pellets jackdaws

And arrived in numbers.

pellets jackdaws

I have seen quite a few jackdaws with white or pale patches on their plumage….

white patch jackdaws

…but this one….

jackdaw white patch

…was the whitest yet.

A pigeon took advantage of the moment of calm to come foraging for fallen seed.

wood pigeon

While the sun was about, I looked at the seed feeder.


There was a handsome looking greenfinch there.  Could it have been related to this scruffy looking object in the plum tree?


It was quite breezy up there.

It was a good moment though for some chaffinches to take in a few rays.


I was hoping that the rain might stay away as I drove to Carlisle for a choir practice after lunch, especially as I was going to pick up Mrs Tootlepedal and Annie from the station after the practice but I was to be disappointed in two respects.  First a return of the howling wind and heavy rain made the trip to Carlisle more exciting than I would have wished and secondly, Mrs Tootlepedal and Annie didn’t arrive.

They had got on to their train at Euston on time but then had been thrown off it again because a tree had brought down the power cables north of Preston and no train was getting to Carlisle.  Along with many other passengers, they nipped along the road to King’s Cross to try to catch a train to Newcastle instead.

The first train they might have caught was packed to the gunwales so they waited for the next train.  It was packed to the gunwales too but some brisk legwork by Annie secured them a seat and they got to Newcastle squashed but safe and sound.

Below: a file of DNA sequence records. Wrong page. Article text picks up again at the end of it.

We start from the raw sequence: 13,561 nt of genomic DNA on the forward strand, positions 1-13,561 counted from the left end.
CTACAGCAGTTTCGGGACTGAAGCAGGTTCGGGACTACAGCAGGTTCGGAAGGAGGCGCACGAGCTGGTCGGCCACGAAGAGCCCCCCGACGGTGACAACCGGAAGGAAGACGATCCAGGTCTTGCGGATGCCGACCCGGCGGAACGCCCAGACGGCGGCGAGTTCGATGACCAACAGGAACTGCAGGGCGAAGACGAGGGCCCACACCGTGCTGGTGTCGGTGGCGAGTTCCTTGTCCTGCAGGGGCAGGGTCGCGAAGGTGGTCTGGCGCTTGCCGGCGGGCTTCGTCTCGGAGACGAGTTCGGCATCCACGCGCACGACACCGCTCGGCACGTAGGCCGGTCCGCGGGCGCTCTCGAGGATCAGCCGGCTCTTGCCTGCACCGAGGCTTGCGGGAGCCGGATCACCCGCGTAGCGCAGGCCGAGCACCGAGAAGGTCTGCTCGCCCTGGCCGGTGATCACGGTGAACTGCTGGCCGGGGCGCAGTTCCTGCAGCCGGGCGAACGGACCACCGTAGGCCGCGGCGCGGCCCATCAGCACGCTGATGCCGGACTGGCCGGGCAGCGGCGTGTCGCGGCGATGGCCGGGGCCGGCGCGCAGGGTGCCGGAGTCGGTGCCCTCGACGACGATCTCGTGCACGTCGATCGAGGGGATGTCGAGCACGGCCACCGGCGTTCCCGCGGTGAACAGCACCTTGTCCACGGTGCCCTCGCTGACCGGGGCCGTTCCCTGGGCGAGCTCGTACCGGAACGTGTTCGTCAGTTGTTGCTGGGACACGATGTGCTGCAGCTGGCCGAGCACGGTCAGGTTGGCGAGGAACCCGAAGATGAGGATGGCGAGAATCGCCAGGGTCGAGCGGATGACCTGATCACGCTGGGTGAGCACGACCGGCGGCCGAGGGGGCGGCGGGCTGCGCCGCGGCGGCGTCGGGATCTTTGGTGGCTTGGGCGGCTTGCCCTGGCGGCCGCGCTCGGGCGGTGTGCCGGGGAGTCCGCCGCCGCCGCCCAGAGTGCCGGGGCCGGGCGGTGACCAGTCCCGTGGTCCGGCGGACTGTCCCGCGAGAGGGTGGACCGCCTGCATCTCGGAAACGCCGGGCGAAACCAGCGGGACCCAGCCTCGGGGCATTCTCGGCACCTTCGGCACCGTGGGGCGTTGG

They had to wait there for quite a while to catch a Carlisle train so by this time, I had gone home, eaten a plate of ragu and returned to Carlisle in a sleety blizzard.  I couldn’t get into the station forecourt as it was full of buses but I parked elsewhere and walked back to meet the travellers.  Fortunately, the blizzard had packed it in and gone home.

The travellers were quite pleased to get into the warm car as the walk back to the car park was quite chilly (it was 1° C) and the train from Newcastle hadn’t been heated.

It was very nice to see them.

I should say that amidst the travel difficulties and the wild weather, I had enjoyed a very good choir practice.

On a point of information, I exchanged some remarks with a railwayman on the platform at Carlisle and among others things he said that people were always complaining that Network Rail should  cut down line side trees so this sort of thing wouldn’t happen.  “Why didn’t this happen?” he asked me rhetorically. “The environmentalists!” he said, answering his own question.

Those pesky nature lovers have a lot to answer for!   Mind you, he didn’t mention that if you cut down all the trees, you might get a lot more landslips. Hm.

The flying bird of the day is that white feathered jackdaw.

flying jackdaw

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Today’s guest picture comes from Dropscone who took his camera for a walk the other day and enjoyed this doorway to nowhere.  It must have had a purpose once.